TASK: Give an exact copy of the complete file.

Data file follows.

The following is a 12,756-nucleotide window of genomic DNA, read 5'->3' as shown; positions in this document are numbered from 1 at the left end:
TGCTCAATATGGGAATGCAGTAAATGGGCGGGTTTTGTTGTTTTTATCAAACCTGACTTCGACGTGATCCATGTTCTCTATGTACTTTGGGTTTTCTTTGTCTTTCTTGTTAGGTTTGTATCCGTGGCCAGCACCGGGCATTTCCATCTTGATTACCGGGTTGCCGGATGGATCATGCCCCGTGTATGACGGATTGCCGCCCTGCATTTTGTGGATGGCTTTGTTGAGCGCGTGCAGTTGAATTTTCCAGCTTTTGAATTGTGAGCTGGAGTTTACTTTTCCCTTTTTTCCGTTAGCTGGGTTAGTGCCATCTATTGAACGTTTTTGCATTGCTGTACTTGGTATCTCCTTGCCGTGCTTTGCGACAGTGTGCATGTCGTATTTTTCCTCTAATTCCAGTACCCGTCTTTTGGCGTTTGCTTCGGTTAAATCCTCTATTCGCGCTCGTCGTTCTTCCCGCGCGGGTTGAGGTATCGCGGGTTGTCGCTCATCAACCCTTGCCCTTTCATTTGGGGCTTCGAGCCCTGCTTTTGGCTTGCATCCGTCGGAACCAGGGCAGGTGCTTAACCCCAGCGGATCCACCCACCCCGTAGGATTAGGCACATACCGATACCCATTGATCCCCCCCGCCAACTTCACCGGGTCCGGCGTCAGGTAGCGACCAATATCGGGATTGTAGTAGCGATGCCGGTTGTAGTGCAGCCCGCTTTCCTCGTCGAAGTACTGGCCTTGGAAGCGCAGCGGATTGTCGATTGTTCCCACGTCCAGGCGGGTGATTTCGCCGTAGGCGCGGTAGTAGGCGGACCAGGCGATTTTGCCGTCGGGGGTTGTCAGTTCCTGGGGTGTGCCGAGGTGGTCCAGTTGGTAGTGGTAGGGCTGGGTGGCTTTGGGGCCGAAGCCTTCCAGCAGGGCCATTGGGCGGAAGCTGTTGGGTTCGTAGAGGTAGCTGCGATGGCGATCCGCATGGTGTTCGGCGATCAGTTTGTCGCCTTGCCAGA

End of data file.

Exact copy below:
The following is a 12,756-nucleotide window of genomic DNA, read 5'->3' as shown; positions in this document are numbered from 1 at the left end:
TGCTCAATATGGGAATGCAGTAAATGGGCGGGTTTTGTTGTTTTTATCAAACCTGACTTCGACGTGATCCATGTTCTCTATGTACTTTGGGTTTTCTTTGTCTTTCTTGTTAGGTTTGTATCCGTGGCCAGCACCGGGCATTTCCATCTTGATTACCGGGTTGCCGGATGGATCATGCCCCGTGTATGACGGATTGCCGCCCTGCATTTTGTGGATGGCTTTGTTGAGCGCGTGCAGTTGAATTTTCCAGCTTTTGAATTGTGAGCTGGAGTTTACTTTTCCCTTTTTTCCGTTAGCTGGGTTAGTGCCATCTATTGAACGTTTTTGCATTGCTGTACTTGGTATCTCCTTGCCGTGCTTTGCGACAGTGTGCATGTCGTATTTTTCCTCTAATTCCAGTACCCGTCTTTTGGCGTTTGCTTCGGTTAAATCCTCTATTCGCGCTCGTCGTTCTTCCCGCGCGGGTTGAGGTATCGCGGGTTGTCGCTCATCAACCCTTGCCCTTTCATTTGGGGCTTCGAGCCCTGCTTTTGGCTTGCATCCGTCGGAACCAGGGCAGGTGCTTAACCCCAGCGGATCCACCCACCCCGTAGGATTAGGCACATACCGATACCCATTGATCCCCCCCGCCAACTTCACCGGGTCCGGCGTCAGGTAGCGACCAATATCGGGATTGTAGTAGCGATGCCGGTTGTAGTGCAGCCCGCTTTCCTCGTCGAAGTACTGGCCTTGGAAGCGCAGCGGATTGTCGATTGTTCCCACGTCCAGGCGGGTGATTTCGCCGTAGGCGCGGTAGTAGGCGGACCAGGCGATTTTGCCGTCGGGGGTTGTCAGTTCCTGGGGTGTGCCGAGGTGGTCCAGTTGGTAGTGGTAGGGCTGGGTGGCTTTGGGGCCGAAGCCTTCCAGCAGGGCCATTGGGCGGAAGCTGTTGGGTTCGTAGAGGTAGCTGCGATGGCGATCCGCATGGTGTTCGGCGATCAGTTTGTCGCCTTGCCAGA